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20. I suffer from performance anxiety, or what most people simply call "getting nervous" when I play in front of people. What can I do about this?
Getting nervous when you play is something which affects many performers, whether they be musicians, actors, dancers or others who participate in performance art. What is now called "performance anxiety" has become a big industry in the performance world with many competing views on how to address and solve the problem. Here are a few thoughts of my own on the subject.
It is probably a truism that nearly every performer of a musical instrument who has stood up in front of an audience and played has experienced some degree of what they would call performance anxiety, or what used to be called simply, "getting nervous." For many, the feeling of anticipation and excitement before and during performance is not really anxiety at all, but is no more than a tingling feeling which leads to a higher sense of involvement with the audience. This feeling can often be attributed to a release of an above normal amount of adreneline into the system which creates part of the "rush" one can get during performance. For others, performance anxiety is a truly debilitating force which can have physical manifestations including visible shaking, dry mouth and an inability to play up to a person's personal standard.
For many years I've given masterclasses on the subject of performance anxiety. It always puzzles me when I'm asked to do so since I am one of those people who has never experienced a debilitating kind of nervousness. But, I am told, that is precisely why people want to hear my story and they want to work with me on the issue - they seem convinced that if I can tell them what I do, they will be able to replicate it and have anxiety free performance themselves.
While I'm always happy to try to help, the fact is that it doesn't work that way. We are all individuals who react to stress in our lives in different ways. It is all well and good to pass on my own personal experience to someone, but nobody can replicate my experience in their life. We are all a product of a unique genetic makeup and have each had a variety of personal experiences which go together to make us who we are. When we chose to be musicians, something inside of us said "You HAVE to do this" (some will say they didn't choose music, but rather that music chose them). And so we do it. But for some, "doing it" is something which doesn't feel good. What to do about it?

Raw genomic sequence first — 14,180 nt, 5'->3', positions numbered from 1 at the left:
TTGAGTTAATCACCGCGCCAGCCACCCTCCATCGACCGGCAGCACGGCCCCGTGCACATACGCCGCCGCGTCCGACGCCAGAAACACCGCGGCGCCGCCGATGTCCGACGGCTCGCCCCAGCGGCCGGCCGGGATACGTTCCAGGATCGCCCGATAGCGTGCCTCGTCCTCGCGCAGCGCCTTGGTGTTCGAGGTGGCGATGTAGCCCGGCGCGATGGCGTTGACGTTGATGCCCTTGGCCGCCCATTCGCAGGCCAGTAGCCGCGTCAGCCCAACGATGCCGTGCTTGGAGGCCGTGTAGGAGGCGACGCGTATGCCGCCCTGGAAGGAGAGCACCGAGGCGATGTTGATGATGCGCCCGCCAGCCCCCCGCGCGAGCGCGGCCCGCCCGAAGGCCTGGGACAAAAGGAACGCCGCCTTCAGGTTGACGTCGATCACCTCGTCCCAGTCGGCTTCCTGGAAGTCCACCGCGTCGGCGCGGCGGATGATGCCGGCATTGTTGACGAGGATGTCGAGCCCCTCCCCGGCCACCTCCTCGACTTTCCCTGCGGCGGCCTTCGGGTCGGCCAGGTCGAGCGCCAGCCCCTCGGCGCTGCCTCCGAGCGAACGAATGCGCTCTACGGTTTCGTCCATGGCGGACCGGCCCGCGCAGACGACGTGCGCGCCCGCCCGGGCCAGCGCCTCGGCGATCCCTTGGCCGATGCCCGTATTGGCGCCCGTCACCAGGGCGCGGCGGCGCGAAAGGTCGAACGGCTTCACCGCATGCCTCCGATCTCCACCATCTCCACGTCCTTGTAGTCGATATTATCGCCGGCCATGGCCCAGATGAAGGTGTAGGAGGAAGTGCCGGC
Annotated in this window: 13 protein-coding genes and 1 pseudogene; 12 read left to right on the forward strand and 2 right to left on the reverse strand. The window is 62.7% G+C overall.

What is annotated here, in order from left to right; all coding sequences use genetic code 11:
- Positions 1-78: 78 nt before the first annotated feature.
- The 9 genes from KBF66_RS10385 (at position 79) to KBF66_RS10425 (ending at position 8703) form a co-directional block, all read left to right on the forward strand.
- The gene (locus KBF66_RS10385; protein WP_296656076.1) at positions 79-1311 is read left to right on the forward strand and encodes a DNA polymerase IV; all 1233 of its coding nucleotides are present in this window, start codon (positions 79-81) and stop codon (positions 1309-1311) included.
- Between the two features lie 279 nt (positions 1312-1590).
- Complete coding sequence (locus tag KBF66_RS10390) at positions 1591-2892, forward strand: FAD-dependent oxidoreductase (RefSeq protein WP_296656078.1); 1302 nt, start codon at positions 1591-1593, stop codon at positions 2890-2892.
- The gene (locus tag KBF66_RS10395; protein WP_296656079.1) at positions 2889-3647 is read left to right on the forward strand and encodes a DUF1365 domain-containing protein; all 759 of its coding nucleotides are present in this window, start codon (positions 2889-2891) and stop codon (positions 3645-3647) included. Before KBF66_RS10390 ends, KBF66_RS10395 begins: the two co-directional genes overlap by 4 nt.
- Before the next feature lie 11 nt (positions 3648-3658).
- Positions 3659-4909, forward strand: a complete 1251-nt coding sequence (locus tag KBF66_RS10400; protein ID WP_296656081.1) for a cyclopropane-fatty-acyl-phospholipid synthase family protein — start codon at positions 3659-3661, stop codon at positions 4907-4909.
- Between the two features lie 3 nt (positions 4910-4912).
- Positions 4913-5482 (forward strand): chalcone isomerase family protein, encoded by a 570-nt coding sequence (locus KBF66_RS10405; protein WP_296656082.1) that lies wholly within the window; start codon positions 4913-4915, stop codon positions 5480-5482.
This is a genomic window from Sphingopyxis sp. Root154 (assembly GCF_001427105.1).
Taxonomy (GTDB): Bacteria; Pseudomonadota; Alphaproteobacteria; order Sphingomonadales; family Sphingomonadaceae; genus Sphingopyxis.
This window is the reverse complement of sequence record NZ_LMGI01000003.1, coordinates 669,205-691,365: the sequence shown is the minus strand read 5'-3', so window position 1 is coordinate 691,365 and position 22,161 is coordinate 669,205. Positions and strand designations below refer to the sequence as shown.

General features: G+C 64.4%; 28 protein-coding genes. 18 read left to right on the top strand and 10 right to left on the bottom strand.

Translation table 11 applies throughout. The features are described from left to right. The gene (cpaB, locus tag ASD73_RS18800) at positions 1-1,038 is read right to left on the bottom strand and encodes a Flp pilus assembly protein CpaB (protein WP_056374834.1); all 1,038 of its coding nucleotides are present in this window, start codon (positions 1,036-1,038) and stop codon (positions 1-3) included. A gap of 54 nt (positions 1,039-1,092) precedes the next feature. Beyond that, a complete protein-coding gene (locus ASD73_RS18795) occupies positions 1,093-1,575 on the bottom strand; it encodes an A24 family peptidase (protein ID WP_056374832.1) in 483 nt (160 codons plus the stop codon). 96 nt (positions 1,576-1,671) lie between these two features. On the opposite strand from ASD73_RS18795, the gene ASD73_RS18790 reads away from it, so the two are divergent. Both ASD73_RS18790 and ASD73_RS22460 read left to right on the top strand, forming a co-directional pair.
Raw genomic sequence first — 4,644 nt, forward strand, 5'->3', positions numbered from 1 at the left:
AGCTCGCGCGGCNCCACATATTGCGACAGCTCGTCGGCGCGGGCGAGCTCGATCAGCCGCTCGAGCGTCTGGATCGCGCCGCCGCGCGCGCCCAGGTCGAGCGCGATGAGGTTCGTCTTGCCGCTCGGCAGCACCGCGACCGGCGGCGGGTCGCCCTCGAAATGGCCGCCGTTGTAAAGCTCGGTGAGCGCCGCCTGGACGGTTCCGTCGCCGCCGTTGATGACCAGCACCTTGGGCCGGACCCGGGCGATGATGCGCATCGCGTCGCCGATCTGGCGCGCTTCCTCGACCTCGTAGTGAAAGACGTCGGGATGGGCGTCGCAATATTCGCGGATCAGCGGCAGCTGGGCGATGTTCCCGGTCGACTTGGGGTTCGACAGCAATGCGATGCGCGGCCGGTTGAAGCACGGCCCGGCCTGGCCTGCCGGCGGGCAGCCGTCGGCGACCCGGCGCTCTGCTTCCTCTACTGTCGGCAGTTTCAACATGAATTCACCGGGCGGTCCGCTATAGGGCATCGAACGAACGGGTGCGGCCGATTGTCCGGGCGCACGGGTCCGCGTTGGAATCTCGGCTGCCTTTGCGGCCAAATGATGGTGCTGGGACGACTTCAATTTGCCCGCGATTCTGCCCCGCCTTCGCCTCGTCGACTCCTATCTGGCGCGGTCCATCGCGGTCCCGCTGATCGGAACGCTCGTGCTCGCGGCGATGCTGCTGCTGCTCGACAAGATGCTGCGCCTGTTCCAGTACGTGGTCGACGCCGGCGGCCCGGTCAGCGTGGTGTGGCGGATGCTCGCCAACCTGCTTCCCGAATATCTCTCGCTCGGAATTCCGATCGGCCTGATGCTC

First, let me relate a few things about myself and how I believe I came to the place where I am today regarding performance anxiety. I began playing the trombone when I was nine years old, in the fourth grade. I actually wanted to play the trumpet, but by the time my band director got around to those of us whose last name began with "Y," the trumpets were all gone and a trombone was put into my hand. I wasn't very happy about that development - that is until I got home and put the trombone together and out came that first blast of a sound. I was hooked.
Like most young players, I didn't have a private teacher (in fact, I had only one private lesson before going to college); I took group lessons with other trombone players while in elementary school. But my mother was a pianist and church organist, and after a few months of playing the trombone, my mother asked me to play with her in church. I don't remember much about the experience except to say that most likely I didn't sound very good since I was so young and inexperienced, but I have a very strong memory about the response of people after I played. I stood next to my mother at the organ console, playing with her in church as I did at home where she played the piano with me. Playing with her in church was comfortable as playing with her at home was comfortable - it was a "safe" environment. After I would play in church, many people in the church (usually "little old ladies") would come up to me to say how lovely my playing was. OK, they were probably lying, but they wanted to encourage me. And encourage me they did! With positive reinforcement, I wanted to do it again, and again, and again. With my mother playing with me, it was very natural, easy and comfortable.
I confess I never particularly thought about the people in the audience/congregation who were listening to me. I never thought, "Oh no, what if they don't like what I'm going to play? What if I make a mistake?" or any of the other common thoughts which often defeat us before we even put the horn to our lips. I just stood next to my mother and played the trombone. I was not encumbered with any baggage about the trombone or performance. It was all new to me. Like the Nike ad we have all seen many times, my thought was simply, "Just do it."
And that is very much what I do today. I look back on my early experience as a young soloist and think that it had something to do with the confidence I have today when I perform. I always enjoyed playing and performing, and have always felt a "rush" of excitement and the thrill of something a little "on the edge" when I have played in public. So it is today, as it was when I was nine years old.
Now, for most people reading this, you can't turn back the clock and begin to play all over again. We are all stuck with baggage which we have accumulated over the years. But here are a few things you might try as you evaluate your own degree of performance anxiety.